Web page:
(162e) Modeling of Flow and Drying of Aqueous Polymer Coatings on Porous Pharmaceutical Tablets

Authors: 
Sørensen, E., University College London
Mazzei, L., University College London
The application of polymer coating films on the surface of tablet cores is crucial in the manufacture of solid dosage drugs. Understanding the coating film behaviour at the point of contact between the liquid solution and the porous tablet core can reduce the number of defective tablets being discarded and allow a better prediction of the optimal operating conditions for the coating process. In our work, to estimate the coating film attributes and uniformity, we developed a new mathematical model that defines and describes the spreading, absorption and evaporation of polymer solutions onto and from a tablet.

Several researchers (Weidner et al., 1995; Schwarz et al., 2001) have considered polymer coating film drying but have not accounted for changes in coating density owing to solvent evaporation. In our work, we considered that the film density increases as the solvent (water) evaporates from the surface of the tablet. The influence of solvent evaporation on important coating spreading parameters, such as the viscosity of the aqueous solution and the diffusion coefficient of the polymer in the solvent, was also investigated.

To better describe the behaviour of the film on the surface of the tablet we divided the overall process into three stages. For the first stage, we considered the coating solution impacting on the tablet surface and then spreading on the surface and absorbing into the tablet. We modelled the coating solution as a liquid of changing density and viscosity due to solvent (water) evaporation. The absorption during the first stage is affected by polymer particle retention in the tablet pores, the volume fraction of the latter not being necessarily uniform in the tablet. We assumed that the viscosity of the coating solution becomes infinite when the mass fraction of the polymer reaches a certain value (Weidner et al., 1995). At this point, the film spreading and absorption are hindered and the second stage commences. During the latter, we assumed that only solvent evaporation takes place from the tablet surface. This stage lasts until the polymer concentration reaches a new critical value, at which point a polymer particle crust develops at the surface of the coating film (Kadja and Bergeles, 2003). In the final stage, we considered the evaporation of the solvent (water) from beneath the coating crust (i.e., tablet porous core).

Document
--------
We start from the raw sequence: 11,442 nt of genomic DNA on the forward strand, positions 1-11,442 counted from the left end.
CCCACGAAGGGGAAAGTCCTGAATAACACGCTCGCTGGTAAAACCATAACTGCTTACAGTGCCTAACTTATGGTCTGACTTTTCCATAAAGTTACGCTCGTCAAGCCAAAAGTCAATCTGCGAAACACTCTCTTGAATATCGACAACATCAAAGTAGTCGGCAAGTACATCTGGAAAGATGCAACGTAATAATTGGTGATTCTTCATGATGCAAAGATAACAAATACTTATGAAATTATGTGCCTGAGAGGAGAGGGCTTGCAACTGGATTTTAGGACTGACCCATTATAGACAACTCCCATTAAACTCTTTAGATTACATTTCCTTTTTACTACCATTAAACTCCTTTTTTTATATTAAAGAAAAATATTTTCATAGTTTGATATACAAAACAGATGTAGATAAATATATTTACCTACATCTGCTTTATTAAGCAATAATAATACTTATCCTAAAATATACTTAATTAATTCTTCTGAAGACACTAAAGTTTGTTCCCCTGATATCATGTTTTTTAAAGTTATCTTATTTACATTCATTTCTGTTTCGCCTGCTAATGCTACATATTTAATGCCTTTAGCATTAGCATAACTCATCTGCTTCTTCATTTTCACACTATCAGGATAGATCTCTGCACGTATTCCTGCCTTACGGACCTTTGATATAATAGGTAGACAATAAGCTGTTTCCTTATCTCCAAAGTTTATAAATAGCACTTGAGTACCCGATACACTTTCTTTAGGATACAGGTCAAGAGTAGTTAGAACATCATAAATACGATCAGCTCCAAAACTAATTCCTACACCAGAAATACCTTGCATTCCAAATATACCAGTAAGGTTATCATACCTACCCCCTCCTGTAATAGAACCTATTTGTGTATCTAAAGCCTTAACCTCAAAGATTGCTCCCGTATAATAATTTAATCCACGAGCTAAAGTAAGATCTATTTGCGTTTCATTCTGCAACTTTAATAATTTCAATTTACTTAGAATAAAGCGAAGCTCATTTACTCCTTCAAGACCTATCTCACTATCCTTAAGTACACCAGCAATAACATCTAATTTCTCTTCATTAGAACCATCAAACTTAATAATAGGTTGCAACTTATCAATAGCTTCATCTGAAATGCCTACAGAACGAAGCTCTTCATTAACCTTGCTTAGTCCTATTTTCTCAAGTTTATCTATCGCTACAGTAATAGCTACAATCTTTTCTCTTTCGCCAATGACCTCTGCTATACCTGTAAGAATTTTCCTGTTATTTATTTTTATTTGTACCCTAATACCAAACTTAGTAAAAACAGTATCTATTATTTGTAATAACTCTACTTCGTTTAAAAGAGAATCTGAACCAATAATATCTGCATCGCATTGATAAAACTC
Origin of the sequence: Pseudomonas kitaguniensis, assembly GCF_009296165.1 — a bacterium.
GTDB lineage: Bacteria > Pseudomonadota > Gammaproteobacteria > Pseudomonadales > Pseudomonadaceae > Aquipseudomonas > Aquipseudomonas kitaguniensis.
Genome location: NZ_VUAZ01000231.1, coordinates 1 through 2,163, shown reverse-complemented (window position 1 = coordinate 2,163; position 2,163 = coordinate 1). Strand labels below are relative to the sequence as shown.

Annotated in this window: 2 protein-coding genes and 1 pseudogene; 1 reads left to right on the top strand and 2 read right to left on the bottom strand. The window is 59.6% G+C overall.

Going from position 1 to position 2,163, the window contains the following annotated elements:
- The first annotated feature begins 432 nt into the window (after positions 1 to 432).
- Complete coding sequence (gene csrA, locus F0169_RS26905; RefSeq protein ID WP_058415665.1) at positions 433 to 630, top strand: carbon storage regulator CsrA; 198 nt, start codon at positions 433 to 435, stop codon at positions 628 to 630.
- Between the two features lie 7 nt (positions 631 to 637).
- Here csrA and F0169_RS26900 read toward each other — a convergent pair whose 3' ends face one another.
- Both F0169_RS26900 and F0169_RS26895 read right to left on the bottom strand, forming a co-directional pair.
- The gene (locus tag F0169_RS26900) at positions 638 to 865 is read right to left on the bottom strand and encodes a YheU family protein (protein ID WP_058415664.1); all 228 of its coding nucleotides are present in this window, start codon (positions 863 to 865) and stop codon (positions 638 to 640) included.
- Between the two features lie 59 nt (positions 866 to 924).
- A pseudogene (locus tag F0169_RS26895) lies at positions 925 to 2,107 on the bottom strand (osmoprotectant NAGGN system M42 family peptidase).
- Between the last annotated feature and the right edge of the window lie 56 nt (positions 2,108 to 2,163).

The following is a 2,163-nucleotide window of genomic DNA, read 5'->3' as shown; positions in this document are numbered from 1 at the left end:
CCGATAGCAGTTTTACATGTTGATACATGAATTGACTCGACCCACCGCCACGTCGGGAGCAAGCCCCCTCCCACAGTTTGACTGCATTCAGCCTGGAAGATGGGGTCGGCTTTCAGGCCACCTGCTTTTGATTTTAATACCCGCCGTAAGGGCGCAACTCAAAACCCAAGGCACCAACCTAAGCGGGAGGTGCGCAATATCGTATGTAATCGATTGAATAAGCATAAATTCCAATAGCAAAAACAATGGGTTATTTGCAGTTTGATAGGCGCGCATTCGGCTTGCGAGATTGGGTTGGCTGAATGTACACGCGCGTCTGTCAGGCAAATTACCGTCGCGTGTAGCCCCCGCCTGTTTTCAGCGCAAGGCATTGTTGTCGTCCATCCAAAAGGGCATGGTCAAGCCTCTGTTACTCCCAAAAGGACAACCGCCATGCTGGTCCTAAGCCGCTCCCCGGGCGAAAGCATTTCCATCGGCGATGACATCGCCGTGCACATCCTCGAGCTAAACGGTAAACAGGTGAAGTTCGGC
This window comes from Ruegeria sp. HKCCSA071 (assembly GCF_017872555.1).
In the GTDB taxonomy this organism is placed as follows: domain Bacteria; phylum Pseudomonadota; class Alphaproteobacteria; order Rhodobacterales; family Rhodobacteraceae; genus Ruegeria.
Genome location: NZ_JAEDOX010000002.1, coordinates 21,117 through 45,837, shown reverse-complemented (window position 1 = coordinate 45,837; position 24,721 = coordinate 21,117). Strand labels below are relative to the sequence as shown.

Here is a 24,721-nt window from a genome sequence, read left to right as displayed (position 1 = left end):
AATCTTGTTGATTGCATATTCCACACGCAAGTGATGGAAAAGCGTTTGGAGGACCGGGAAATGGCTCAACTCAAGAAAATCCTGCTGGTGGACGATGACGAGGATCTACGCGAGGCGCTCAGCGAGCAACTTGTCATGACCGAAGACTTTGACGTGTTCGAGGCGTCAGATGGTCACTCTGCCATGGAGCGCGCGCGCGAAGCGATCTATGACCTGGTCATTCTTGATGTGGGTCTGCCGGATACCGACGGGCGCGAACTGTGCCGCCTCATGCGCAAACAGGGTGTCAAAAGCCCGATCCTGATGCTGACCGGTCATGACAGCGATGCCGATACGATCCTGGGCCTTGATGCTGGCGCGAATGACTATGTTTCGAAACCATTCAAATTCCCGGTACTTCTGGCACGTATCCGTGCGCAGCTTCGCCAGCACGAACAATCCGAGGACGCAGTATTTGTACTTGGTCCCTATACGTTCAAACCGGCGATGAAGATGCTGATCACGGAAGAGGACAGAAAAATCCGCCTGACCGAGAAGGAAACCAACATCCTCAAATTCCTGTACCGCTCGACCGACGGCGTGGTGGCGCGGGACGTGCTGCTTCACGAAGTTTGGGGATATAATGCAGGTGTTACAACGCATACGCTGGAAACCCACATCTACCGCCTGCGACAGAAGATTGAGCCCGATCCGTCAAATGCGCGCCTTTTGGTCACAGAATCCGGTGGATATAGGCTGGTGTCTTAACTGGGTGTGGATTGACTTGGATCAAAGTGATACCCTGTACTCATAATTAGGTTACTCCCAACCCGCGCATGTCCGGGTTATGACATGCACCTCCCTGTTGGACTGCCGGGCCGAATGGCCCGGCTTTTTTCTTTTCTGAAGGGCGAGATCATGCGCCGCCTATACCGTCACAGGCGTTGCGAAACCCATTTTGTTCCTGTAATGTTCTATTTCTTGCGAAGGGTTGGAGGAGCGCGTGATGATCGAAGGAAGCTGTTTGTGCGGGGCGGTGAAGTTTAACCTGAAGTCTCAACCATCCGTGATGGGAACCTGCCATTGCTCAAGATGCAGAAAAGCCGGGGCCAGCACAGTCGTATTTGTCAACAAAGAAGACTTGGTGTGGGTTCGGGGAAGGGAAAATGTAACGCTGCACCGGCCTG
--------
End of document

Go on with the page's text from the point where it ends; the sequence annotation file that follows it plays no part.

We derived an expression for the movement of the absorbed coating fluid inside the porous tablet based on a kinematic boundary condition of the free wetting front surface (Alleborn and Raszillier, 2004). The pressure and the vertical and radial velocities inside the porous substrate were calculated from the Laplace and Darcy equations, respectively. We also took into account the effect of the tablet porosity and permeability on the polymer particle retention.

We implemented our novel model in gPROMS, employing the Modelbuilder modelling platform (Process Systems Enterprise Ltd., 2015). The model estimated the water and polymer content inside the porous tablet core and the dry coating film position and height. The numerical results were in good agreement with experimental data taken from the literature (Schwartz et al. 2001; Möltgen et al. 2012). In future work, our approach could be extended to also predict the spreading of non-Newtonian coating liquids employed by the pharmaceutical industry as there are many different models that propose relationships between viscosity, stress and strain rate.

References:

Alleborn, N. and Raszillier, H. (2004) “Spreading and sorption of a droplet on a porous substrate", Chemical Engineering Science, 59(10), pp. 2071-2088.

Kadja, M., Bergeles, G., (2003) “Modelling of slurry droplet drying”, Applied Thermal Engineering, 23( 7) pp. 829-844.

Möltgen, C., Puchert, T., Menezes, J.C., Lochmann, D. and Reich, G. (2012) ‘A novel in-line NIR spectroscopy application for the monitoring of tablet film coating in an industrial scale process’, Talanta, 92, pp. 26–37.

Process Systems Enterprise Ltd. gPROMS User Guide. London, UK, December 2015.

Schwartz, L.W., Roy, R.V., Eley, R.R. and Petrash, S. (2001) “Dewetting patterns in a drying liquid film”, Journal of Colloid and Interface Science, 234(2), pp. 363-374.

Weidner, D.E., Schwartz, L.W. and Eley, R.R. (1996) “Role of surface tension gradients in correcting coating defects in corners”, Journal of Colloid and Interface Science, 179(1), pp. 66-75.